It’s no understatement to claim that Alfred Hitchcock is one of cinema’s greatest directors. Some might argue that Hitchcock’s 1960 film Psycho is a thriller, but in actuality it is a serious piece of horror cinema. Bernard Herrmann’s iconic score is flawless, while great visuals and storytelling make this eminently re-watchable.
For all its terror, Psycho implies most of its violence rather than showing it. The audience must fill-in the blanks, tricking the mind into believing that it’s much more gratuitous than it really is. Herrmann’s shrieking score helps ramp-up the terror, again adding a shorthand to horror’s lexicon.
Psycho effectively spawned the slasher film and helped move the horror genre away from monsters and into the realm of psychological terror. John Carpenter’s 1978 release Halloween literally shares the same DNA as Psycho (Curtis is the daughter of the film’s star, Janet Leigh). Both films deal with psychiatric horror, the killers in both could live in the real world – they are flesh and blood monsters and that makes them terrifying.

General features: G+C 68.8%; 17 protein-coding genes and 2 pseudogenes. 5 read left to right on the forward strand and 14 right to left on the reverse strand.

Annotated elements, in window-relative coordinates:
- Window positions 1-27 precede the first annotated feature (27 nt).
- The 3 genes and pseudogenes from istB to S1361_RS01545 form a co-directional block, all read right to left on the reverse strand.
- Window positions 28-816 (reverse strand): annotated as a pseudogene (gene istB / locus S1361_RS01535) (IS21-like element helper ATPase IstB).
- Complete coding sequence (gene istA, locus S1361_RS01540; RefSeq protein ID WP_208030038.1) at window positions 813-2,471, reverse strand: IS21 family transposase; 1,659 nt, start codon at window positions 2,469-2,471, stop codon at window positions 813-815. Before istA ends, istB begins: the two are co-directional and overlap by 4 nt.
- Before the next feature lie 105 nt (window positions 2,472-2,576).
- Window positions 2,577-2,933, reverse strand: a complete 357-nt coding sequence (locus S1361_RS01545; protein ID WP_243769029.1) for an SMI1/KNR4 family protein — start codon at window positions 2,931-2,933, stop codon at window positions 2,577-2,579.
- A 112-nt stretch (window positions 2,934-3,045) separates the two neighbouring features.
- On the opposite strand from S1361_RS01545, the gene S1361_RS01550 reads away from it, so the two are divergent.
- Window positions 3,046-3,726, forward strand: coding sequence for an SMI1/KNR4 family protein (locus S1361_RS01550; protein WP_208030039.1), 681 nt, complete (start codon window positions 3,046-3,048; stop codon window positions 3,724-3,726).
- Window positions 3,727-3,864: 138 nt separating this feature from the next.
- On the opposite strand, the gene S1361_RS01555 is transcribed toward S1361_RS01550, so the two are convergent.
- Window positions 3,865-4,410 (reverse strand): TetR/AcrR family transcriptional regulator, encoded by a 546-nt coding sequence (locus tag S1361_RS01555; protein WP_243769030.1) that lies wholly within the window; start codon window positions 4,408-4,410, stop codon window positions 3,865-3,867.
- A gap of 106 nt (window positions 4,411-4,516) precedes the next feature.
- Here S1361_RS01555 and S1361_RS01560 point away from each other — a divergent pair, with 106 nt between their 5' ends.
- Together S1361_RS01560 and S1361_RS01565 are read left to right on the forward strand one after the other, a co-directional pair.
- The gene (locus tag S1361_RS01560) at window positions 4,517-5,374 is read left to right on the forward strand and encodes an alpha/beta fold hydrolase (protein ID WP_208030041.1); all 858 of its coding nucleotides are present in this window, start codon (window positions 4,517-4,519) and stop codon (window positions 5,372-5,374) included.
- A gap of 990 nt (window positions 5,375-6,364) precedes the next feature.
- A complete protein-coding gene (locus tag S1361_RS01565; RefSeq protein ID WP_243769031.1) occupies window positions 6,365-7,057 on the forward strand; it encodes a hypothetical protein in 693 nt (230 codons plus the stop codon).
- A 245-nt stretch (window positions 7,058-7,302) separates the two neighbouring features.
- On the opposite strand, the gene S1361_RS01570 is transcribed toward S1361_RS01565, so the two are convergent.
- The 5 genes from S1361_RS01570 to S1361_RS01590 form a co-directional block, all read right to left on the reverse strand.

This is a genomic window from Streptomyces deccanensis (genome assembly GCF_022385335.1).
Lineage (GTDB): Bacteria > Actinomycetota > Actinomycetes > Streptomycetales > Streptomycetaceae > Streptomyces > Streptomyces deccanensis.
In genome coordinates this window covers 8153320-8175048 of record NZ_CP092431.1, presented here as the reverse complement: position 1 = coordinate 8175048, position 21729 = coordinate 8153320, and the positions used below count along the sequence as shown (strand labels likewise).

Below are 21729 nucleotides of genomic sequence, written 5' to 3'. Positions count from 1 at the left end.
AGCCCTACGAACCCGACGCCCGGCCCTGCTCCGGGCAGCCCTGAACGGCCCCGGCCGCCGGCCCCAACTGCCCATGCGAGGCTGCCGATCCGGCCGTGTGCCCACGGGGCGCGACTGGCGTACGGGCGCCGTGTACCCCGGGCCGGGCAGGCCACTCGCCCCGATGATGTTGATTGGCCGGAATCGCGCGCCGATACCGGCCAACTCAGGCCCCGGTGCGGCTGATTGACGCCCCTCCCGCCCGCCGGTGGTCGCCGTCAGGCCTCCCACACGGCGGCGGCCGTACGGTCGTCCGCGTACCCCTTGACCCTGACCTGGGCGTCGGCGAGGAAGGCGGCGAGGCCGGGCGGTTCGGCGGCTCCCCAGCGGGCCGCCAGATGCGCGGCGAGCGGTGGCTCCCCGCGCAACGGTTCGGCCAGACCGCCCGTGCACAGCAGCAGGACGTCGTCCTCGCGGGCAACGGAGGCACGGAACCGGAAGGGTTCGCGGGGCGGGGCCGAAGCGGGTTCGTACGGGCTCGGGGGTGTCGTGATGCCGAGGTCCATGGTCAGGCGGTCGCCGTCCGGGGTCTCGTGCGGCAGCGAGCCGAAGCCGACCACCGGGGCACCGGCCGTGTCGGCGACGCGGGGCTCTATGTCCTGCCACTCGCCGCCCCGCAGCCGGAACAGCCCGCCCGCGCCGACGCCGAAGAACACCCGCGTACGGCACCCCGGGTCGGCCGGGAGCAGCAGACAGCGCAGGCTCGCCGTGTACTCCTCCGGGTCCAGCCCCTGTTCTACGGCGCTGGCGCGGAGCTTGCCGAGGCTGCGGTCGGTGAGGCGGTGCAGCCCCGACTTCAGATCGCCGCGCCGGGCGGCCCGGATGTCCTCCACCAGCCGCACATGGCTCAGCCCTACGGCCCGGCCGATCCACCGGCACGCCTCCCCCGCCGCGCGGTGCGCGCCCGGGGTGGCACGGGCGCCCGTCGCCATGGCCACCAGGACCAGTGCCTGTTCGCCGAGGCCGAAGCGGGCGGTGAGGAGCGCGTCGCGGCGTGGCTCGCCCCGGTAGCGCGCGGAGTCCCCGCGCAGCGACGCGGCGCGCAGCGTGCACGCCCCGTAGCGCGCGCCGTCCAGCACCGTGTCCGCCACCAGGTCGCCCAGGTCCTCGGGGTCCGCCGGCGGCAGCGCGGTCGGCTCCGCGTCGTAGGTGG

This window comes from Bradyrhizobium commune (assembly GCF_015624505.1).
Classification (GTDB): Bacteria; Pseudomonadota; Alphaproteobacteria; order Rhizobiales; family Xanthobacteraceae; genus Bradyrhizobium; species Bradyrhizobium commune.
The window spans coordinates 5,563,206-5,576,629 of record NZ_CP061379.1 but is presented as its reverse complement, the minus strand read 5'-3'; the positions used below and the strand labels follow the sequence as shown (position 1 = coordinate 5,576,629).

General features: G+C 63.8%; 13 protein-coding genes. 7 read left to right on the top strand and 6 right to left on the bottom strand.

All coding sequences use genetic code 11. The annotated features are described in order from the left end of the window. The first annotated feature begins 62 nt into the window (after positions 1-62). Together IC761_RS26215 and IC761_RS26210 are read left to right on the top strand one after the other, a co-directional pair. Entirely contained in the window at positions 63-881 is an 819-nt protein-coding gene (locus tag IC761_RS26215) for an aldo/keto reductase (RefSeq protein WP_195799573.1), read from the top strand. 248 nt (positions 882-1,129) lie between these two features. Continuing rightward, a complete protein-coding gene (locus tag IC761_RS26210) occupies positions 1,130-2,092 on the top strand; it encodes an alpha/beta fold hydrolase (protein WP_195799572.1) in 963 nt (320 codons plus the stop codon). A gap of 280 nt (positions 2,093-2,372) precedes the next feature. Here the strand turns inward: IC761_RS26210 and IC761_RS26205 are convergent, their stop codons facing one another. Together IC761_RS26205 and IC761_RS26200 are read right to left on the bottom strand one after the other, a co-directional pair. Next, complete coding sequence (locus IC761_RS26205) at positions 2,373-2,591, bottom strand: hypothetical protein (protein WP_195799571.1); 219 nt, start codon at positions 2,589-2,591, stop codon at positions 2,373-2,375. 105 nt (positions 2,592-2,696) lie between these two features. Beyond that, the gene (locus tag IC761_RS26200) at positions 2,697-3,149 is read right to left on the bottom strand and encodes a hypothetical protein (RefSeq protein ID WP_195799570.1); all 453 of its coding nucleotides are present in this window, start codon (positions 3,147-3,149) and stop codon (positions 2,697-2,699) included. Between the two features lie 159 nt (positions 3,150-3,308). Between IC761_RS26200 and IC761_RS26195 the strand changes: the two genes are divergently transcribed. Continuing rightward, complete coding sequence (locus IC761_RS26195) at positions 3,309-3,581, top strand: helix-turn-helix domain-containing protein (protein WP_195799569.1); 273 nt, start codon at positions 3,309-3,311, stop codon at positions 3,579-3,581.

Hitchcock’s film has seen two theatrical sequels in 1983 and 1986 and an ill-advised remake from Gus Van Sant in 1998. There was a television movie in 1987 called Bates Motel which was a failed pilot that followed a creepy family which took over the titular hotel. That was also the name of a show which ran from 2013-2017 following the life of a young Norman Bates and his mother. Psycho IV: The Beginning, a 1990 made for cable sequel/prequel to covered much of the same ground as that new series.
Starring Anthony Perkins, Janet Leigh, John Gavin, Vera Miles and Martin Balsam, Psycho was based on Robert Bloch‘s 1959 novel of the same name. Adapted for the screen by Joseph Stefano, the film grossed $32 million at the US box office in 1960.
This image shows Alfred Hitchcock directing Janet Leigh during Psycho‘s now iconic shower scene (which was storyboarded by the great Saul Bass).